H&R Block reveals the top tax mistakes

Mozo

Friday 10 July 2015

H&R Block listed some of the most common tax mistakes to watch out for so you can avoid getting into any kind of tax trouble this year.

H&R Block reveals the top tax mistakes

According to H&R, under the current self-assessment system, if taxpayers don’t declare their income or claim deductions incorrectly, they could incur huge penalties from the Australian Tax Office.

Mark Chapman, Director of Tax Communications for Australia’s largest firm of tax accountants H&R Block said, “This means in effect taxpayers can claim ‘anything within reason’ but if the claims are found to be incorrect, the taxpayer is required to repay the tax avoided, plus pay interest on incorrect claims at around 9.5% per cent per annum.

“If the ATO office believes that the taxpayer has acted carelessly, a penalty between 25% and 95% of the tax avoided may also be charged”, he added.

Here are some of the common tax mistakes:

Not declaring all your income

These days, the tax office receives most of your income information electronically from third parties so if this turns out to be different from what you declared in tax returns, the tax office will issue an income discrepancy notice. If it is found that you have under declared your income, the tax office will issue an amended assessment and general interest charge of about 9.5% will apply, together with a 25% culpability penalty. Do it again and the penalty can add up to 50% of the tax avoided!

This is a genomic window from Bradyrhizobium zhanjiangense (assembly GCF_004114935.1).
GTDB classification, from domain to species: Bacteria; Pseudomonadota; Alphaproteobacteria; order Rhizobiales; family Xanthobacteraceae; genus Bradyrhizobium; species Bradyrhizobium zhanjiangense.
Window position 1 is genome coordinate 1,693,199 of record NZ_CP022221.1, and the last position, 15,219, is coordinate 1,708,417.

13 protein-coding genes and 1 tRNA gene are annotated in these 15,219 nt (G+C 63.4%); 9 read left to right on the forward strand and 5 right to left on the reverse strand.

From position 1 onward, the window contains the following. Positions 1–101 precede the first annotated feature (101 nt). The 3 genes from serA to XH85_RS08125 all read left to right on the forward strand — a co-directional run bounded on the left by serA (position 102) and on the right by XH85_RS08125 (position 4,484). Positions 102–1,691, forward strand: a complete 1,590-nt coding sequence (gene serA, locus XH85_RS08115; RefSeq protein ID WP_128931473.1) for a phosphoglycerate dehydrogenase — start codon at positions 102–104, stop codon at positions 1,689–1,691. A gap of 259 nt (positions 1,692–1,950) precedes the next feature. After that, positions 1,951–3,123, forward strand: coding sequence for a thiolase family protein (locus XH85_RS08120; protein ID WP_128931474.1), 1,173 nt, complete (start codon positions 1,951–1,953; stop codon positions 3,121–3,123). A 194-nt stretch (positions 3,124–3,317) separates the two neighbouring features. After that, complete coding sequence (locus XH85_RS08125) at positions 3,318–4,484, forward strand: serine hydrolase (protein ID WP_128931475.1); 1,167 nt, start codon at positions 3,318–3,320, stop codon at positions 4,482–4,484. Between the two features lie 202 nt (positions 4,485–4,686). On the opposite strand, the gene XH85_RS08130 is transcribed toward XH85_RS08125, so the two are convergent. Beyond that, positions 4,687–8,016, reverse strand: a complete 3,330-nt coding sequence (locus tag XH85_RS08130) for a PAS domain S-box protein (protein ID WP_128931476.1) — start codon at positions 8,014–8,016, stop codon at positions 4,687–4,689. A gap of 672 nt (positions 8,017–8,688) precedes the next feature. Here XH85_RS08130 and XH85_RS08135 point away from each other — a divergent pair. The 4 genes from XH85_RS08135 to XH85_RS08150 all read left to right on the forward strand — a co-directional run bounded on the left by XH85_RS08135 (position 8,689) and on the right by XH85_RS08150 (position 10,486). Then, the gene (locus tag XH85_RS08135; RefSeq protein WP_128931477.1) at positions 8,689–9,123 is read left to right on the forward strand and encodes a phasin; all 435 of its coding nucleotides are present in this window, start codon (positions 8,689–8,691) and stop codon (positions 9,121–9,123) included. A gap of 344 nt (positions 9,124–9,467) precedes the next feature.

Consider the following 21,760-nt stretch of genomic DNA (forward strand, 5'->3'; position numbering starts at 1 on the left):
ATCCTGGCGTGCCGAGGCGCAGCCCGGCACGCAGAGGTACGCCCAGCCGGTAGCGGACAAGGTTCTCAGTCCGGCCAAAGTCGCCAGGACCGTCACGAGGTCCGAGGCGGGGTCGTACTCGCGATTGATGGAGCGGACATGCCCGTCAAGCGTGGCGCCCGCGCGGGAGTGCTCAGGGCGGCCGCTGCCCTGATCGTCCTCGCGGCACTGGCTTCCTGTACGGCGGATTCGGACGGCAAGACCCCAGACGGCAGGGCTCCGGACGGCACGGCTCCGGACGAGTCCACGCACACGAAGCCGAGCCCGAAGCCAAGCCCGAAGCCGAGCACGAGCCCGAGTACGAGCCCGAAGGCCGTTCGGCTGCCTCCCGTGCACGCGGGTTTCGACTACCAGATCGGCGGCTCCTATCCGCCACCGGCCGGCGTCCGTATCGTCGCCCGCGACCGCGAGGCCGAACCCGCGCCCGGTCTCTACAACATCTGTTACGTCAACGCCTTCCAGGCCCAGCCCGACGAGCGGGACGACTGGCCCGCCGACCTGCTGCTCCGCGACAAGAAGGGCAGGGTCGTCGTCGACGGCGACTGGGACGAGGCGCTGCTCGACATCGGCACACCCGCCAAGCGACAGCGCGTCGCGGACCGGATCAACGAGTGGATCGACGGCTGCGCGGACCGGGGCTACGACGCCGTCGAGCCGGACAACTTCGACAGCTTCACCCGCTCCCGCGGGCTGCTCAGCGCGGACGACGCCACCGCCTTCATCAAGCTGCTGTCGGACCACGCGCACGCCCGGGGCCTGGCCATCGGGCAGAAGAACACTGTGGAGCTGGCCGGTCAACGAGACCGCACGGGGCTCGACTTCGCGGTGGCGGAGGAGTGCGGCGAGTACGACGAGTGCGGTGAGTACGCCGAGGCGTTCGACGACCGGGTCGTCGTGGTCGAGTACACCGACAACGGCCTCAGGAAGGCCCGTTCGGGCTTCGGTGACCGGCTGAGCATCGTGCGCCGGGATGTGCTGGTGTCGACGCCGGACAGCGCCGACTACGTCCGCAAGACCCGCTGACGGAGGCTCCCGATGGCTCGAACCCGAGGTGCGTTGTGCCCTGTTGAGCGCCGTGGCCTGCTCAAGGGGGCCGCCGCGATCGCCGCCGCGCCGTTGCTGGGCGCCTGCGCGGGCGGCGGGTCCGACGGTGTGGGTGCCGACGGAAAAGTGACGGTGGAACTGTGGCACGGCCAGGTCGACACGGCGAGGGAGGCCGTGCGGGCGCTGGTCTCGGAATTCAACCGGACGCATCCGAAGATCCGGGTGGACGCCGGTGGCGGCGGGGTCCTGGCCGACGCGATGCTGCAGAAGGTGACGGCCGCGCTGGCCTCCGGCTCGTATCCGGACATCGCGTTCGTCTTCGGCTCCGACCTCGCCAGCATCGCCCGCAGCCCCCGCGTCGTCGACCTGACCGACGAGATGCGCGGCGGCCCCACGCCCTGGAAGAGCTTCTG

Personal services income

In the tax law, personal services income is defined as income, which is mainly a reward for your personal efforts, skills and exertion. Alienation of such income occurs when an individual tries to reduce or defer their income tax and other liabilities by diverting their personal services income through companies, partnerships or trusts that are not conducting personal services businesses. Remember that only an individual can have personal services income.

Home office

If you are using your home as a home office to work at home after hours, you are not entitled to claim a percentage of rent or the interest on a mortgage. You can only claim a percentage of the actual costs incurred, which includes electricity and heating costs, depreciation of office furniture and equipment and a percentage of telephone and Internet use based on a log book kept for a four-week period.

Self education

It’s important to make sure that the education undertaken has the necessary connection with the income you are currently earning, or else the deduction is not permissible.

Not claiming senior Australian Tax Offset

This rebate has risen in the past few years and means that many taxpayers, who are self-funded retirees, don’t need to pay tax until their income gets to the same taxable levels as pensioners.


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